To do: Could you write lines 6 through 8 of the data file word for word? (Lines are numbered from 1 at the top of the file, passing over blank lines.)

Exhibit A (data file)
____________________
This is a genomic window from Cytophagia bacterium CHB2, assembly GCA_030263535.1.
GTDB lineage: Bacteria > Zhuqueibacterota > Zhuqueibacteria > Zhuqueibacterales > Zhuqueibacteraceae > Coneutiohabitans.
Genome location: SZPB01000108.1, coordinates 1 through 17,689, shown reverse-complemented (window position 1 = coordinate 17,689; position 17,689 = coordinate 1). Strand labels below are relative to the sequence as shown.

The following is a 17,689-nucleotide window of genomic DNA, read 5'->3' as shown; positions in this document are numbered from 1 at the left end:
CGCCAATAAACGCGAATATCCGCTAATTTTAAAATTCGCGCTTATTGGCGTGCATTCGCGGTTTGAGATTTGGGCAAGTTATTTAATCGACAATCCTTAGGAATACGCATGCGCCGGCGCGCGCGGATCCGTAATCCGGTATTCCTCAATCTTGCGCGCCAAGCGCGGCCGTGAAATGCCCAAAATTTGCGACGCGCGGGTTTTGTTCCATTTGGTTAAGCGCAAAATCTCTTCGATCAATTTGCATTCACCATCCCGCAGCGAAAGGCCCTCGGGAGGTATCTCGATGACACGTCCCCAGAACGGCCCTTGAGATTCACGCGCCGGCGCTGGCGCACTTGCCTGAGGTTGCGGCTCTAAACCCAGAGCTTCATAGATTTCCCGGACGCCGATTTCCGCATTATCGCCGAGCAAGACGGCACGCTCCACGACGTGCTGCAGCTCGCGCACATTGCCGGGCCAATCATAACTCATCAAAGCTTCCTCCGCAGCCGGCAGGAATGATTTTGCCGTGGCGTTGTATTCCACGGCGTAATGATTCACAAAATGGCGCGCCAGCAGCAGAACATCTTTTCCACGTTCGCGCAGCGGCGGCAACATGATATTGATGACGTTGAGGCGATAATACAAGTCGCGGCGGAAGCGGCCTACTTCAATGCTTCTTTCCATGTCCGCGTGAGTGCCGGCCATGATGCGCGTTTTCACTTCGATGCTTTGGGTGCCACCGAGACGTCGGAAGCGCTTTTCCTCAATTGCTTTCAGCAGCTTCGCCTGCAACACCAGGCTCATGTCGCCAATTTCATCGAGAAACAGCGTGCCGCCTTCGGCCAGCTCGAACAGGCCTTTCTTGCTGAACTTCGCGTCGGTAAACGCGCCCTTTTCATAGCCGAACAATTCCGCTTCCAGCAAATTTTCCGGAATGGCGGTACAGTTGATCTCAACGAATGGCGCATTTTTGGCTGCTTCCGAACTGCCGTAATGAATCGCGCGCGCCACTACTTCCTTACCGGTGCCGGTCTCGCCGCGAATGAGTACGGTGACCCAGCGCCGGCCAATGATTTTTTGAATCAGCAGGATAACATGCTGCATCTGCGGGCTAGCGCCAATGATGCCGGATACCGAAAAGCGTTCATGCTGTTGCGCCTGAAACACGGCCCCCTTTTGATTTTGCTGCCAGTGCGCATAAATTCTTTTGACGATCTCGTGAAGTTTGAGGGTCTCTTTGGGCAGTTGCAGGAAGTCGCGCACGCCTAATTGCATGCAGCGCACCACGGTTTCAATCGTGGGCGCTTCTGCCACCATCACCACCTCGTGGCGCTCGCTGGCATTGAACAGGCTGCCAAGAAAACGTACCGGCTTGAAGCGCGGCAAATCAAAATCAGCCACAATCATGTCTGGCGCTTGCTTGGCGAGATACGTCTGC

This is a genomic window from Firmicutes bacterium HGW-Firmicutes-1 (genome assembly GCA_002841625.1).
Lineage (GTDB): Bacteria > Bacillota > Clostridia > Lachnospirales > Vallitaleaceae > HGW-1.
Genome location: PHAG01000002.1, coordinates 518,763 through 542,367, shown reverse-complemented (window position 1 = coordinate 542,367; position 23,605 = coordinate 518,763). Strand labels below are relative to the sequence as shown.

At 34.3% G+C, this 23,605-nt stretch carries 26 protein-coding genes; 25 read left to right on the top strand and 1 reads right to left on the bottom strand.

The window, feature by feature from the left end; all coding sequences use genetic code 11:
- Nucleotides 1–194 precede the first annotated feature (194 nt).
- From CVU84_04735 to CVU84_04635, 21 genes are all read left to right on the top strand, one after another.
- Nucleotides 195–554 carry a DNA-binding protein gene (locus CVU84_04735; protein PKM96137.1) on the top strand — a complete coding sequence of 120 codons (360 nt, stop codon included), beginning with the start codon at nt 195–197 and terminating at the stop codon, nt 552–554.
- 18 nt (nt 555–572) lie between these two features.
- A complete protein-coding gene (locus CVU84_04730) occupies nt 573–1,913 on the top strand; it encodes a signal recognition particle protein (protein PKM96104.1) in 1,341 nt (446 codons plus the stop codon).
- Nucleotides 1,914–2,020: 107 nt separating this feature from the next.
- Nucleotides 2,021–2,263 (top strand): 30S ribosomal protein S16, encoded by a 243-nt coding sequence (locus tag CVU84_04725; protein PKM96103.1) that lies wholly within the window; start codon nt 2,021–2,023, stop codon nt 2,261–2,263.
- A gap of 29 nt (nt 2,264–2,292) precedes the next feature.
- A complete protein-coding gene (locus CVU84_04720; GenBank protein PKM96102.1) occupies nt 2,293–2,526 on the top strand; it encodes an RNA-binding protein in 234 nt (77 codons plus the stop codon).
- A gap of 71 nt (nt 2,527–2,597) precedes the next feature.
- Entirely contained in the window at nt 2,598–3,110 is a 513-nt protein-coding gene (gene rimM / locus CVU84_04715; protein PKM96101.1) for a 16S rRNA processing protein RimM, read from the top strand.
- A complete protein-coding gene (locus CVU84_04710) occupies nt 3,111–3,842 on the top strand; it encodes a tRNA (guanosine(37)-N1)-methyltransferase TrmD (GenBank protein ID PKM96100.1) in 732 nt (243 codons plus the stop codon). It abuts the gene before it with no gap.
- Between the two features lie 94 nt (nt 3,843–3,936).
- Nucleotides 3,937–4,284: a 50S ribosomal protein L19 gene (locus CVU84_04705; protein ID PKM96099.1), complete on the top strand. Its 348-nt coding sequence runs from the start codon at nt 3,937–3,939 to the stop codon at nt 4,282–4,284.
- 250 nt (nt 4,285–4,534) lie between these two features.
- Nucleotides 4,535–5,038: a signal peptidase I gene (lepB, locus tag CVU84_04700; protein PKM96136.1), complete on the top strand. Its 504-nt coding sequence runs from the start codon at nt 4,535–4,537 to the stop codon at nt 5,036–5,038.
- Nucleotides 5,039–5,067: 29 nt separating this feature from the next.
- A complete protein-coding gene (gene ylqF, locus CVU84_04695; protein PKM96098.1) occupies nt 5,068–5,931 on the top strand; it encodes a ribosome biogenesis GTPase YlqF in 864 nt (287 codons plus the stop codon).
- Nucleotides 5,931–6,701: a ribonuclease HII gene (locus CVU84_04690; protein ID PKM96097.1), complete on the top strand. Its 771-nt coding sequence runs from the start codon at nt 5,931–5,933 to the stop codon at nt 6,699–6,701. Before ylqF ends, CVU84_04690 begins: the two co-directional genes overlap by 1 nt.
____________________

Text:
This is a genomic window from Firmicutes bacterium HGW-Firmicutes-1 (genome assembly GCA_002841625.1).
Lineage (GTDB): Bacteria > Bacillota > Clostridia > Lachnospirales > Vallitaleaceae > HGW-1.
Genome location: PHAG01000002.1, coordinates 518,763 through 542,367, shown reverse-complemented (window position 1 = coordinate 542,367; position 23,605 = coordinate 518,763). Strand labels below are relative to the sequence as shown.